To summarize, for complex chronic distal humeral fractures in young and active patients, especially when massive bone defects and severe articular comminution are concomitant, we proposed a set of standardized operation protocol for the reconstruction of the distal humerus using metaphyseal shortening and structural iliac crest bone autografting together with open reduction and internal fixation via a parallel double-plate configuration, which have led to satisfactory clinical outcomes in our case. However, studies with a longer follow-up period are still needed to further evaluate long-term clinical prognoses, especially regarding the development of posttraumatic osteoarthritis, which is more prone to occur in our patient, whose articular surfaces have been reconstructed by iliac crest autografts.

Availability of data and materials

The datasets used and/or analysed during the current study are available from the corresponding author on reasonable request.

Abbreviations

TEA:

Total Elbow Arthroplasty

CRF:

C-reactive Protein

ESR:

Erythrocyte Sedimentation Rate

AP:

Anteroposterior

AO/ASIF:

Association for Osteosynthesis/ Association for the Study of Internal Fixation

MEPS:

Mayo Elbow Performance Score

References

  1. 1.

    Nauth A, McKee MD, Ristevski B, Hall J, Schemitsch EH. Distal humeral fractures in adults. J Bone Joint Surg Am 2011;93:686–700. https://doi.org/https://doi.org/10.2106/JBJS.J.00845, 7.

  2. 2.

    Zalavras CG, Papasoulis E. Intra-articular fractures of the distal humerus-a review of the current practice. Int Orthop 2018;42:2653–2662. https://doi.org/https://doi.org/10.1007/s00264-017-3719-4, 11.

  3. 3.

    Shannon SF, Wagner ER, Houdek MT, Mascarenhas D, Pensy RA, Eglseder WA. Osteosynthesis of AO/OTA 13-C3 distal humeral fractures in patients older than 70 years. J Shoulder Elb Surg 2018;27:291–297. https://doi.org/https://doi.org/10.1016/j.jse.2017.09.012, 2.

  4. 4.

    Beazley JC, Baraza N, Jordan R, Modi CS. Distal humeral fractures-current concepts. Open Orthop J 2017;11:1353–1363. https://doi.org/https://doi.org/10.2174/1874325001711011353, 1.

  5. 5.

    Pavone V, Riccioli M, Testa G, Lucenti L, Cristo C, Condorelli G, et al. Surgical treatment of displaced supracondylar pediatric Humerus fractures: comparison of two pinning techniques. J Funct Morphol Kinesiol 2016;1:39–47. https://doi.org/https://doi.org/10.3390/jfmk1010039, 1.

  6. 6.

    Barco R, Streubel PN, Morrey BF, Sanchez-Sotelo J. Total elbow Arthroplasty for distal humeral fractures: a ten-year-minimum follow-up study. J Bone Joint Surg Am 2017;99:1524–1531. https://doi.org/https://doi.org/10.2106/JBJS.16.01222, 18.

  7. 7.

    Marsh JL, Slongo TF, Agel J, Broderick JS, Creevey W, DeCoster TA, et al. Fracture and dislocation classification compendium - 2007: Orthopaedic trauma association classification, database and outcomes committee. J Orthop Trauma 2007;21:S1–133. https://doi.org/https://doi.org/10.1097/00005131-200711101-00001, Supplement.

  8. 8.

    Pavone V, Vescio A, Riccioli M, Culmone A, Cosentino P, Caponnetto M, Dimartino S., Testa G. Is supine position superior to prone position in the surgical pinning of supracondylar Humerus fracture in children? J Funct Morphol Kinesiol. 2020;5;57. https://doi.org/https://doi.org/10.3390/jfmk5030057, 3.

  9. 9.

    Kwak JM, Koh KH, Jeon IH. Total elbow Arthroplasty: clinical outcomes, complications, and revision surgery. Clin Orthop Surg. 2019;11(4):369–79. https://doi.org/10.4055/cios.2019.11.4.369.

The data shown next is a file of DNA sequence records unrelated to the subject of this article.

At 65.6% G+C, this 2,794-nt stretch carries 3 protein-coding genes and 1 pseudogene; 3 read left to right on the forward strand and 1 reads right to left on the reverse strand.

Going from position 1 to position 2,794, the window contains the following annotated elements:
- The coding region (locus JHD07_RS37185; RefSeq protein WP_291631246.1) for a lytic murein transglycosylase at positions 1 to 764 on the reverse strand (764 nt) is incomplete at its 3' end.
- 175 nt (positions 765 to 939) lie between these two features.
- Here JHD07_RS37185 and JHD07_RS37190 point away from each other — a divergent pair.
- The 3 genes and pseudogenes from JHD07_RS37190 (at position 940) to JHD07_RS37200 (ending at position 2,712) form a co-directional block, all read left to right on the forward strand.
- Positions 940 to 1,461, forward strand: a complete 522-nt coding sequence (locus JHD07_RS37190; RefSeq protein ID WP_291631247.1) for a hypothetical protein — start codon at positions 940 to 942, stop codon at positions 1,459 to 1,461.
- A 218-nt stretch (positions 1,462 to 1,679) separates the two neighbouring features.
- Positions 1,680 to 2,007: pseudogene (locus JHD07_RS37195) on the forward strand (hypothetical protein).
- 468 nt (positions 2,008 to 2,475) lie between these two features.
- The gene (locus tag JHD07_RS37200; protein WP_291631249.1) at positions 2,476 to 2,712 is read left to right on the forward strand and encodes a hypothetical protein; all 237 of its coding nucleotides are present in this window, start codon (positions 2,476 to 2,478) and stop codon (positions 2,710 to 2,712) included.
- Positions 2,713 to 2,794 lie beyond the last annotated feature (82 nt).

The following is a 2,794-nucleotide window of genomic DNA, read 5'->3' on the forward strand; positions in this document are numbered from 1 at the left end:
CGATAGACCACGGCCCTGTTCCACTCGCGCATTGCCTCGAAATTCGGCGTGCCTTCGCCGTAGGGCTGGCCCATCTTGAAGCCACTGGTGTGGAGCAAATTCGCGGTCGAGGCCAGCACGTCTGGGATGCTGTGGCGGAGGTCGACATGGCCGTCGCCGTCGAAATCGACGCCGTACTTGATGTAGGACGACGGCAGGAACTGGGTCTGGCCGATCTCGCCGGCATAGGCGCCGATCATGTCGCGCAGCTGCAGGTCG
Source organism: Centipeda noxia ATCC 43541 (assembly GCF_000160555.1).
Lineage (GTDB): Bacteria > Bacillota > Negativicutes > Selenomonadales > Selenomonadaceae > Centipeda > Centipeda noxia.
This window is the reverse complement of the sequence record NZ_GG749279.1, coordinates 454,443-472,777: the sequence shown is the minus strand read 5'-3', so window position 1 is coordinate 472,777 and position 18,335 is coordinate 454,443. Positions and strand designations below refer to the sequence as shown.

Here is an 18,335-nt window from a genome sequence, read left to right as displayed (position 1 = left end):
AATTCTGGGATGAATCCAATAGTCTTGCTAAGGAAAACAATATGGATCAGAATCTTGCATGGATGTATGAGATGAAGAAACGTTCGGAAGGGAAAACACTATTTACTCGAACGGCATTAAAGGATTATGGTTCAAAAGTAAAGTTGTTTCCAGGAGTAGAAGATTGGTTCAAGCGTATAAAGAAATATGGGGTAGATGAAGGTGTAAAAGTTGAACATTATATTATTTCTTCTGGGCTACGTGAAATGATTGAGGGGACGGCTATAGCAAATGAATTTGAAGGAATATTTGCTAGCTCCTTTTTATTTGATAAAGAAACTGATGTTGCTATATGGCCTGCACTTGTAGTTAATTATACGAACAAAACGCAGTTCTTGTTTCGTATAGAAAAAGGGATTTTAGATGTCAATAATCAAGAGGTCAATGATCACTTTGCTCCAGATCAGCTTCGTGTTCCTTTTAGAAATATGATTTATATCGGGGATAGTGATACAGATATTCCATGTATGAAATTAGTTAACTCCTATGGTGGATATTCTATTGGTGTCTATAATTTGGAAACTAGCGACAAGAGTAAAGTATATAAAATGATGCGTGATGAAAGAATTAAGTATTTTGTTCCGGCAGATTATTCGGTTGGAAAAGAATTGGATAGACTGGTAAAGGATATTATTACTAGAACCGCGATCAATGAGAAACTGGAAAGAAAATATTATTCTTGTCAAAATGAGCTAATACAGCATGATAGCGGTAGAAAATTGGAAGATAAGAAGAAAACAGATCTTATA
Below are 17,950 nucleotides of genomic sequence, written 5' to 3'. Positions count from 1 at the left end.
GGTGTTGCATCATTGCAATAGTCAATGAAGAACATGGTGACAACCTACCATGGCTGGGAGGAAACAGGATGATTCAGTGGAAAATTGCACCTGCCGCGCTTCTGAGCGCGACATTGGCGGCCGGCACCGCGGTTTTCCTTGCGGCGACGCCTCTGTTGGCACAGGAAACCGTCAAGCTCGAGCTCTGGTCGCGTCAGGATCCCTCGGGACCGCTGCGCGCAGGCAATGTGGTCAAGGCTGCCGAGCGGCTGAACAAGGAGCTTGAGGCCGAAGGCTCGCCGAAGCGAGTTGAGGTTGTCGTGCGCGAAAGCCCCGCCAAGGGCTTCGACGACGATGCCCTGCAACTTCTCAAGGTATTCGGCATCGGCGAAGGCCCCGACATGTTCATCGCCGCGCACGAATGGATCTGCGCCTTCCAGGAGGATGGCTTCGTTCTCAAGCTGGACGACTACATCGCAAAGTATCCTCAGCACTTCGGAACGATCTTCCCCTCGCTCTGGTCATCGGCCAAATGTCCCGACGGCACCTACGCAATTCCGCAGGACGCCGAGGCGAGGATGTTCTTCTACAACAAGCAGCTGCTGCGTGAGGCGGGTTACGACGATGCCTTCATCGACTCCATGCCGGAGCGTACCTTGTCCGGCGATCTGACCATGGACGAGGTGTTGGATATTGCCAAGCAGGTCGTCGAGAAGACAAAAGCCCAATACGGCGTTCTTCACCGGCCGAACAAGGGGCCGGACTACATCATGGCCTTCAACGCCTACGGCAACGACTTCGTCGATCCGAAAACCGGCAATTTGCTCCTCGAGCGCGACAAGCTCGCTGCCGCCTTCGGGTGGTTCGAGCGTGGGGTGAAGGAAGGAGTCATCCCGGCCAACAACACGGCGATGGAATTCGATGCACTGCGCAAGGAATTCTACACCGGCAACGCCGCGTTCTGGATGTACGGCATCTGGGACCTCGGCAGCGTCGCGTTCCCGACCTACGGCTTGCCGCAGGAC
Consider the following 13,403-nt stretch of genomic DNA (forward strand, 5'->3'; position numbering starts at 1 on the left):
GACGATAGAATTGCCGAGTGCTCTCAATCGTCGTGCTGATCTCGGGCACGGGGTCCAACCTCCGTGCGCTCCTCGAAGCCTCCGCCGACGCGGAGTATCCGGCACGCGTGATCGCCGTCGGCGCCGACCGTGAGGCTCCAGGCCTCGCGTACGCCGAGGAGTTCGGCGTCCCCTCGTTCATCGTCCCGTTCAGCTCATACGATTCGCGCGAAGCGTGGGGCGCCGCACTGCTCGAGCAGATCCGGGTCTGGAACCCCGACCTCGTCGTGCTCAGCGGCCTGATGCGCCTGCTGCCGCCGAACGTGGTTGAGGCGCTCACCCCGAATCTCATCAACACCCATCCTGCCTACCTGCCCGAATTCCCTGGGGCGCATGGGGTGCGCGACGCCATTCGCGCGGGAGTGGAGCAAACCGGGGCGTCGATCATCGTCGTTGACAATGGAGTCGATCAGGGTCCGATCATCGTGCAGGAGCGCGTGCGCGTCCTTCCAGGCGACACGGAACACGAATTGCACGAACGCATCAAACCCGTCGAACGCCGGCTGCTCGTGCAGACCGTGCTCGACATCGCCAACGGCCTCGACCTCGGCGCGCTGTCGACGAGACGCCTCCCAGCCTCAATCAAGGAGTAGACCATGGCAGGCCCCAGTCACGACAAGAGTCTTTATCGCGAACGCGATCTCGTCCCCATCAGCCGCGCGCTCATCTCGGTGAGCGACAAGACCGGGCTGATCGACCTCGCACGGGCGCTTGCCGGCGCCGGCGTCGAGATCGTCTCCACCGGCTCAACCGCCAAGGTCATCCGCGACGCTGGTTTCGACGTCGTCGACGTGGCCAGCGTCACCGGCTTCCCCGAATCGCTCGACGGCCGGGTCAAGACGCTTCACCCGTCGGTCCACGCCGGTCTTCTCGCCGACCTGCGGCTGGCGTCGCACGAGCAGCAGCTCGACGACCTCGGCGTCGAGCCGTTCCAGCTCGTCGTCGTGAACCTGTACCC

Article  PubMed  PubMed Central  Google Scholar 

  10. 10.

    Iselin LD, Mett T, Babst R, Jakob M, Rikli D. The triceps reflecting approach (Bryan-Morrey) for distal humerus fracture osteosynthesis. BMC Musculoskelet Disord. 2014;15(1):406. https://doi.org/10.1186/1471-2474-15-406.

    Article  PubMed  PubMed Central  Google Scholar 

  11. 11.

    Singh R, Kanodia N, Singh H. Outcome following olecranon osteotomy versus paratricipital approach for complex intra-articular (AO 13-C) fracture of distal humerus: a prospective comparative study. J Shoulder Elb Surg. 2019;28(4):742–50. https://doi.org/10.1016/j.jse.2019.01.002.

    Article  Google Scholar 

  12. 12.

    Duckworth AD, Clement ND, White TO, Court-Brown CM, McQueen MM. Plate versus tension-band wire fixation for olecranon fractures: a prospective randomized trial. J Bone Joint Surg Am. 2017;99(15):1261–73. https://doi.org/10.2106/JBJS.16.00773.

    Article  PubMed  Google Scholar 

  13. 13.

    Lee SK, Kim KJ, Park KH, Choy WS. A comparison between orthogonal and parallel plating methods for distal humerus fractures: a prospective randomized trial. Eur J Orthop Surg Traumatol. 2014;24(7):1123–31. https://doi.org/10.1007/s00590-013-1286-y.

    Article  PubMed  Google Scholar 

  14. 14.

    Yu X, Xie L, Wang J, Chen C, Zhang C, Zheng W. Orthogonal plating method versus parallel plating method in the treatment of distal humerus fracture: a systematic review and meta-analysis. Int J Surg. 2019;69:49–60. https://doi.org/10.1016/j.ijsu.2019.07.028.

    Article  PubMed  Google Scholar 

  15. 15.

    Caravaggi P, Laratta JL, Yoon RS, De Biasio J, Ingargiola M, Frank MA, et al. Internal fixation of the distal humerus: a comprehensive biomechanical study evaluating current fixation techniques. J Orthop Trauma. 2014;28(4):222–6. https://doi.org/10.1097/BOT.0b013e3182a6693f.

    Article  PubMed  Google Scholar 

  16. 16.

    Varady PA, von Rüden C, Greinwald M, Hungerer S, Pätzold R, Augat P. Biomechanical comparison of anatomical plating systems for comminuted distal humeral fractures. Int Orthop. 2017;41(9):1709–14. https://doi.org/10.1007/s00264-017-3444-z.